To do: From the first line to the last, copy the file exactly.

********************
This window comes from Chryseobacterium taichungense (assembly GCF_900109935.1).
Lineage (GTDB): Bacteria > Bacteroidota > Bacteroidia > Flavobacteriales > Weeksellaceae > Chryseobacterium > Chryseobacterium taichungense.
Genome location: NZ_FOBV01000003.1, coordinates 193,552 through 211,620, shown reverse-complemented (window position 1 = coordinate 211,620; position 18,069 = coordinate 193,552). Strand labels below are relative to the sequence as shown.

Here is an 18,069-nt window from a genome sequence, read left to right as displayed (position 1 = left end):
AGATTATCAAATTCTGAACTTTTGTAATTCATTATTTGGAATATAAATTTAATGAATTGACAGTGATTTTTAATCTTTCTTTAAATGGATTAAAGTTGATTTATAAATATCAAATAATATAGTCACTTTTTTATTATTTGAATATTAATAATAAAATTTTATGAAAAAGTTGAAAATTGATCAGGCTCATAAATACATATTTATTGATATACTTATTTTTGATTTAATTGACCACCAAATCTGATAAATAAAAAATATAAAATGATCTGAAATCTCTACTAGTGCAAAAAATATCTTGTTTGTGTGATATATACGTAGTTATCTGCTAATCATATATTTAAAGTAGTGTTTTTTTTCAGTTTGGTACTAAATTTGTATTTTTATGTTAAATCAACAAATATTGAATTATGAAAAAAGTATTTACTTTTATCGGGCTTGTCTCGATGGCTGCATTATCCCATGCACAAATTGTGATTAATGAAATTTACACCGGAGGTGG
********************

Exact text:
This window comes from Chryseobacterium taichungense (assembly GCF_900109935.1).
Lineage (GTDB): Bacteria > Bacteroidota > Bacteroidia > Flavobacteriales > Weeksellaceae > Chryseobacterium > Chryseobacterium taichungense.
Genome location: NZ_FOBV01000003.1, coordinates 193,552 through 211,620, shown reverse-complemented (window position 1 = coordinate 211,620; position 18,069 = coordinate 193,552). Strand labels below are relative to the sequence as shown.

Here is an 18,069-nt window from a genome sequence, read left to right as displayed (position 1 = left end):
AGATTATCAAATTCTGAACTTTTGTAATTCATTATTTGGAATATAAATTTAATGAATTGACAGTGATTTTTAATCTTTCTTTAAATGGATTAAAGTTGATTTATAAATATCAAATAATATAGTCACTTTTTTATTATTTGAATATTAATAATAAAATTTTATGAAAAAGTTGAAAATTGATCAGGCTCATAAATACATATTTATTGATATACTTATTTTTGATTTAATTGACCACCAAATCTGATAAATAAAAAATATAAAATGATCTGAAATCTCTACTAGTGCAAAAAATATCTTGTTTGTGTGATATATACGTAGTTATCTGCTAATCATATATTTAAAGTAGTGTTTTTTTTCAGTTTGGTACTAAATTTGTATTTTTATGTTAAATCAACAAATATTGAATTATGAAAAAAGTATTTACTTTTATCGGGCTTGTCTCGATGGCTGCATTATCCCATGCACAAATTGTGATTAATGAAATTTACACCGGAGGTGG